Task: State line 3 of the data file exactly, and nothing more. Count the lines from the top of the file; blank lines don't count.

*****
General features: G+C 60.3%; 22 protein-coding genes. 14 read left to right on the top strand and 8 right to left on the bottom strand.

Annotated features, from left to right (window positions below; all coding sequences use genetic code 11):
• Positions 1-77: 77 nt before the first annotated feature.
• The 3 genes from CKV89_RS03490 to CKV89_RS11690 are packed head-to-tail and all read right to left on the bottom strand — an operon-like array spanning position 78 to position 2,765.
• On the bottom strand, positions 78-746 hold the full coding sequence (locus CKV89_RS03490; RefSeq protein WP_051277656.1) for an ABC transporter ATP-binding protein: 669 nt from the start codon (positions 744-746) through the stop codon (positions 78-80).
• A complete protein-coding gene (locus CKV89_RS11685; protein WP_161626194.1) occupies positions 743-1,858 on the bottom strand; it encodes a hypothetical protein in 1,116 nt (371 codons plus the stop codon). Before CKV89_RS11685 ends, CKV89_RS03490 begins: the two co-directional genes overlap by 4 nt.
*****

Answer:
• Positions 1-77: 77 nt before the first annotated feature.